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Summary Article: Kinnell, Galway from Continuum Encyclopedia of American Literature

In eight volumes of poetry since 1960, in a novel entitled Black Light (1966), in various interviews, collected in Walking Down the Stair (1978), in his translations of François Villon and others, and in his essays, especially “Poetry, Personality, and Death,” the essential artistic concern of K. has been to explore the meaning of death in our time.

Reared in Pawtucket, Rhode Island, K. was educated at Princeton. In 1955-57, on a Fulbright Fellowship in France, K. was influenced by existentialism, and perhaps that body of thought helped him clarify his position that “the subject of the poem is the thing that dies.” His first book, What a Kingdom It Was (1960), seems predicated on this idea. Its most affecting poems are explicit elegies, and an elegiac tone predominates throughout. This poetry also possesses a vivid, shimmering imagery, beautiful precisely because it is informed with a sense of mortal transience. In “The Avenue Bearing the Initial of Christ into the New World,” the culminating poem of What a Kingdom It Was, one sees butterfish in a street-market stall. They are spread out before the speaker, their “mouths still open, still trying to eat.” Or, in “Spindrift,” from K.'s second book, Flower Herding on Mount Monadnock (1964), one sees the speaker lift a shell up out of the surf, and then in the next stanza recall how he had “Sat by a dying woman / Her shell of a hand, / Wet and cold in both of mine.”

“The Avenue Bearing the Initial of Christ into the New World” marked a formal breakthrough for K. His earliest poems had been relatively strict in their meter, rhyme, and stanzaic arrangements. With “Avenue,” K. took Walt WHITMAN as his model and Manhattan as his topic, experimenting with a long, free-verse line that would allow him to accommodate the impulse to catalogue the images of the city. K. also experimented with the structure of the poem. Like “Song of Myself,” there is in “Avenue” an open-ended sequence of numbered sections. Each section culminates in an epiphany about the failure of community in the modern era, the Holocaust being only the most horrifying example. Pared down and focused in stanzas with shorter lines and longer sentence structures, the meditational, open-ended sequence would become K.'s preferred form in many subsequent poems.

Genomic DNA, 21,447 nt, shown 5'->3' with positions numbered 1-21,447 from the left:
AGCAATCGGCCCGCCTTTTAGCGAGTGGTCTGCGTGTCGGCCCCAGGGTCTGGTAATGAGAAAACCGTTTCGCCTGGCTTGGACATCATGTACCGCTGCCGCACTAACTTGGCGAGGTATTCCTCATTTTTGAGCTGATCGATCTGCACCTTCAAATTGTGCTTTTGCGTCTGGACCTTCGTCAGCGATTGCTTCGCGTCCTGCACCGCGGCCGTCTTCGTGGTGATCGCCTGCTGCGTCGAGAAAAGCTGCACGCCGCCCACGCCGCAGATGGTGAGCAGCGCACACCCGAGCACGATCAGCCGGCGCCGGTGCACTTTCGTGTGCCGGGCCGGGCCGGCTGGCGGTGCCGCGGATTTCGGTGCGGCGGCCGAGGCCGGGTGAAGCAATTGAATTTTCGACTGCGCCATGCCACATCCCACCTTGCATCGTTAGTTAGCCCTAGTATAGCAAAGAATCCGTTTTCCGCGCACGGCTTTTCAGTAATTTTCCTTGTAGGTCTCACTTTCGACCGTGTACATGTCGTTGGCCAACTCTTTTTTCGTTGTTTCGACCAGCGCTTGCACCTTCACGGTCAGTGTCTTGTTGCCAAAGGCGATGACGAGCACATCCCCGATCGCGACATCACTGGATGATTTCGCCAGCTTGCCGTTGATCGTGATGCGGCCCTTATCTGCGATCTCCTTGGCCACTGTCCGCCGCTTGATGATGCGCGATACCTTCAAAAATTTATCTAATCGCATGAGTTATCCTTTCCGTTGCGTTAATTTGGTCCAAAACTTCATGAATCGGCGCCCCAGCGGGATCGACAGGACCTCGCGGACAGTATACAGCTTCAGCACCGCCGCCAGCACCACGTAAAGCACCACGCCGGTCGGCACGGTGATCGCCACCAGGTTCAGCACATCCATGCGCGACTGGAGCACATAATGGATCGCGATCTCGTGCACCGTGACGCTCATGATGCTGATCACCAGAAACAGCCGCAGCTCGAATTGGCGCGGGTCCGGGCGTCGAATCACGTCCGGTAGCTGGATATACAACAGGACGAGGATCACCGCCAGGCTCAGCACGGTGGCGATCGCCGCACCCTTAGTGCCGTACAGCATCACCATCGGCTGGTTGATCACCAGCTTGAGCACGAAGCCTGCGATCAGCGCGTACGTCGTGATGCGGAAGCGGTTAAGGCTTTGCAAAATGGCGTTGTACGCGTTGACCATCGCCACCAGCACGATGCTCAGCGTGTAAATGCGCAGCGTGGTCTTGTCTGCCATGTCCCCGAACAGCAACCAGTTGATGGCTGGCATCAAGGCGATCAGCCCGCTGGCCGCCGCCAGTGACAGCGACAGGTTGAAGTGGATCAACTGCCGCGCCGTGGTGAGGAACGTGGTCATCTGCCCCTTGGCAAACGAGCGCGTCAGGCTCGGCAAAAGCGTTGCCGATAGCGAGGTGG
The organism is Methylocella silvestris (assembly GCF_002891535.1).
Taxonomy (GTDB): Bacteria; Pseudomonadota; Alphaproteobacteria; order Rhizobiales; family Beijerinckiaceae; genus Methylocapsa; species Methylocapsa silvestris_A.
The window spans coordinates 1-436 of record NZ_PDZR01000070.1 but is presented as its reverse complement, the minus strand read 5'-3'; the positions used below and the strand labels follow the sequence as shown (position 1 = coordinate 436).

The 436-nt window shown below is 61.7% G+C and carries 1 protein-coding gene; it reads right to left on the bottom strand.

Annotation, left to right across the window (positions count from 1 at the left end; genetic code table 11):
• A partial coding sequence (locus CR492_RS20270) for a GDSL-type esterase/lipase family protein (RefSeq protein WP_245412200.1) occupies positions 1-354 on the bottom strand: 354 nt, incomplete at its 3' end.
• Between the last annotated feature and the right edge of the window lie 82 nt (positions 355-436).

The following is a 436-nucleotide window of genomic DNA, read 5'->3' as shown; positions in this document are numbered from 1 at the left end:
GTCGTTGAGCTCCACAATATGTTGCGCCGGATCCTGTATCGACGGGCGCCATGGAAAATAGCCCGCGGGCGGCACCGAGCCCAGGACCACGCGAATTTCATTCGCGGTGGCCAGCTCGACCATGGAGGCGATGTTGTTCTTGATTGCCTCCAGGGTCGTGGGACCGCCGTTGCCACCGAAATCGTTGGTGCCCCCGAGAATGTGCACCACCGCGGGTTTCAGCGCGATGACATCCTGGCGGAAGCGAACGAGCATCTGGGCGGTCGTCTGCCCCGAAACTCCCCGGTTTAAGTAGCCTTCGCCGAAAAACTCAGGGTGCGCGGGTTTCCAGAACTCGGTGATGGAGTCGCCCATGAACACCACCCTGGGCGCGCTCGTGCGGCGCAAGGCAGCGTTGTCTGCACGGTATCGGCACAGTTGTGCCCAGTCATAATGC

He would, for instance, come to use it to explore his deeply ambivalent feelings about his own mortality. He has said that death has two aspects for him, “the extinction which we fear, and the flowing away into the universe, which we desire.” This is the inner tension that motivates some of K.'s most important poems, including “The Porcupine” and “The Bear,” in Body Rags (1968). In both of these poems, we see dramatized a speaker's gradual identification with a grotesquely dying animal. As such, each of these poems reads like a parable of coming to terms with one's own mortality, and the process described is both a frightening and liberating death of self.

K.'s next volume, The Book of Nightmares (1971), explores a different sort of pain and fear: the possibility that existence itself is nothing but a meaningless and desolate bad dream. Each of the ten meditations that compose this book brings the reader to an image of death without meaning, and, as in a fugue, the images of such deaths echo one another from poem to poem, making for a cumulative horror. But, at the same time, the horror is balanced by a speaker struggling in each poem to affirm that love and human connectedness can provide some shred of significance, however ephemeral. Dedicated to his two children, framed by descriptions of their births, the poem as a whole is, as K. himself has said, deeply affirmative.

To some, Mortal Acts, Mortal Words (1980) and The Past (1985) represent a falling off from the intensity of vision preceding them. On the other hand, K. seems to have opened new emotional territory in these volumes. Less bardic and apocalyptic, these poems are as vividly imagined as any of K.'s earlier work. Mostly tender reminiscences and brief elegies, the most moving of those is on the death of K.'s mother. The poem ends with lines that seem to distill the wisdom of his entire opus: “It is written in our hearts, the emptiness is all / That is how we have learned, the embrace is all.”


Bibliography Guimond, J., Seeing and Healing (1984) Mills, R., Cry of the Human (1975) Molesworth, C., The Fierce Embrace (1979) Nelson, C., Our Last First Poets (1981) Nelson, H., On the Poetry of G. K. (1987) Zimmerman, L., Intricate and Simple Things (1987)

Fred Marchant

© 2005 The Continuum International Publishing Group, Ltd

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